The third option is umbilical cord blood (UCB) as the source of stem cells. This involves the collection of umbilical cord blood that is prepared and frozen after birth. It has a smaller volume of cells, and although fewer cells are needed when using UCB, 2 separate donors may be required for a single adult recipient. The engraftment of the stem cells is slower and infections in the post-transplant period are more common. Prior reports indicate GVHD rates may be lower.4 While the use of UCB is not common in adults, the incidence has doubled over the past decade, increasing from 3% to 6%.
The conditioning regimen can influence pulmonary complications. Traditionally, an ablative transplant involves high-dose chemotherapy or radiation to eradicate the recipient’s bone marrow. This regimen can lead to many complications, especially in the immediate post-transplant period. In the past 10 years, there has been increasing interest in non-myeloablative, or reduced-intensity, conditioning transplants.6 These “mini transplants” involve smaller doses of chemotherapy or radiation, which do not totally eradicate the bone marrow; after the transplant a degree of chimerism develops where the donor and recipient stem cells coexist. The medications in the preparative regimen also should be considered because they can affect pulmonary complications after transplant. Certain chemotherapeutic agents such as carmustine, bleomycin, and many others can lead to acute and chronic presentations of pulmonary diseases such as hypersensitivity pneumonitis, pulmonary fibrosis, acute respiratory distress syndrome, and abnormal pulmonary function testing.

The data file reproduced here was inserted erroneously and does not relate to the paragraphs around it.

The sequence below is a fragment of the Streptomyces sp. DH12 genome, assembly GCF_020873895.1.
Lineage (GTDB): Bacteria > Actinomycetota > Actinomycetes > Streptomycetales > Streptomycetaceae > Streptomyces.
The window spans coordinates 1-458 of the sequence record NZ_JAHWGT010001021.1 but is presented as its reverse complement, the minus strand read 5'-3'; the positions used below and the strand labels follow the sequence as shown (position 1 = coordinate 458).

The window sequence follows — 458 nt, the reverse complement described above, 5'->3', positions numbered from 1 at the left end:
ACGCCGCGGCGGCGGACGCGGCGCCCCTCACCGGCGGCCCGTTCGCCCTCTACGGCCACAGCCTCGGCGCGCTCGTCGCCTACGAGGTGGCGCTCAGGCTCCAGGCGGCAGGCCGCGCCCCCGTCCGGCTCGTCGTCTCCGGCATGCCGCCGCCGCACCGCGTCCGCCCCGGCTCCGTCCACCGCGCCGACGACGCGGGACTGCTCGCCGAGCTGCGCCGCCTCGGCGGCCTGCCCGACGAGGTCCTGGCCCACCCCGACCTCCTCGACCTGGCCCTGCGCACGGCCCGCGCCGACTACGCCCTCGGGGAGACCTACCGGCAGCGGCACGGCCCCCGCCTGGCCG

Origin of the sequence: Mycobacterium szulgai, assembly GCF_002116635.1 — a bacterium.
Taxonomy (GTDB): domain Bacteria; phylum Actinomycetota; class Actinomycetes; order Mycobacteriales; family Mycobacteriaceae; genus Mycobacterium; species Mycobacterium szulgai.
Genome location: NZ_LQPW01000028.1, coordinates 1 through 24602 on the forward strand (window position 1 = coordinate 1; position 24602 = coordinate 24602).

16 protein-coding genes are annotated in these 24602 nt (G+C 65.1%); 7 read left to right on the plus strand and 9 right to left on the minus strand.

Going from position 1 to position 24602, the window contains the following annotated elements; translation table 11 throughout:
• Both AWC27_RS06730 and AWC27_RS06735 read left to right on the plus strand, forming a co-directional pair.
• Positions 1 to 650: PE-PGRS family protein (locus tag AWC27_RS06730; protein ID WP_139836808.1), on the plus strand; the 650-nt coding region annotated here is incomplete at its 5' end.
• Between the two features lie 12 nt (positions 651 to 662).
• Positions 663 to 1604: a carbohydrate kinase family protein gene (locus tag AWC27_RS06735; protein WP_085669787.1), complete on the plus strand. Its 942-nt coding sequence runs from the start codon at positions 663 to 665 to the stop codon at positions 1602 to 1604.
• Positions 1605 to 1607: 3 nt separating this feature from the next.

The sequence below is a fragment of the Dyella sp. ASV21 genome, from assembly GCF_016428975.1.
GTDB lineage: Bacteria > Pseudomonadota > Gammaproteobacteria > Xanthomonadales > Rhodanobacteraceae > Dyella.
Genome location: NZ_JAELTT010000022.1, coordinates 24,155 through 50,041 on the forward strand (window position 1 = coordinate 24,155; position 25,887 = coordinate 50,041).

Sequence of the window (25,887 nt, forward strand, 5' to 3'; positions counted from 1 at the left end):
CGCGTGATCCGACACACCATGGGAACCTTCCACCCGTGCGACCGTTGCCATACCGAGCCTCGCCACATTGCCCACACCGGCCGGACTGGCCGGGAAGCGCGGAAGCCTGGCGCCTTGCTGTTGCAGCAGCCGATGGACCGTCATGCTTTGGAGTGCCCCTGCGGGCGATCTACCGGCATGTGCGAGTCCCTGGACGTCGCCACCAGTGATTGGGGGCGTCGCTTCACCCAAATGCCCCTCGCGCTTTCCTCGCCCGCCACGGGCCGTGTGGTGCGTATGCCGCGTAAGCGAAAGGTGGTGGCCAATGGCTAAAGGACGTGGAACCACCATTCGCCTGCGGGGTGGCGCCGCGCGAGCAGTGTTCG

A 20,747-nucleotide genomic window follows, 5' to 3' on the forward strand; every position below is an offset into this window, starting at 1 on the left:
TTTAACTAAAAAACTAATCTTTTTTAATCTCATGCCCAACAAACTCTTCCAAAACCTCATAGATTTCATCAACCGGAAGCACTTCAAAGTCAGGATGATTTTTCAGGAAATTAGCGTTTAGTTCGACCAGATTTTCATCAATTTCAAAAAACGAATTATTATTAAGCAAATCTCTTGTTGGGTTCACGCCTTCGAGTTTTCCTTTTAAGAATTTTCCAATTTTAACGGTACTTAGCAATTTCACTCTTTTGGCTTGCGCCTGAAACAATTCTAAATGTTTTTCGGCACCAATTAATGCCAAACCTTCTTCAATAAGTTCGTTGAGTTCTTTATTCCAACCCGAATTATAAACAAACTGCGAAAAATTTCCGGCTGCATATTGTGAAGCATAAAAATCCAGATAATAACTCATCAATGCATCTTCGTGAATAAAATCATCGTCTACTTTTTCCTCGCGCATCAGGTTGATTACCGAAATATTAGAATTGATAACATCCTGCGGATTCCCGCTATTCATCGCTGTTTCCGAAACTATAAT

After the HSCT, GVHD can develop in more than 50% of allogeneic recipients.3 The incidence of GVHD has been reported to be increasing over the past 12 years.It is divided into acute GVHD (which traditionally happens in the first 100 days after transplant) and chronic GVHD (after day 100). This calendar-day–based system has been augmented based on a 2006 National Institutes of Health working group report emphasizing the importance of organ-specific features of chronic GVHD in the clinical presentation of GVHD.7 Histologic changes in chronic organ GVHD tend to include more fibrotic features, whereas in acute GVHD more inflammatory changes are seen. The NIH working group report also stressed the importance of obtaining a biopsy specimen for histopathologic review and interdisciplinary collaboration to arrive at a consensus diagnosis, and noted the limitations of using histologic changes as the sole determinant of a “gold standard” diagnosis.7 GVHD can directly predispose patients to pulmonary GVHD and indirectly predispose them to infectious complications because the mainstay of therapy for GVHD is increased immunosuppression.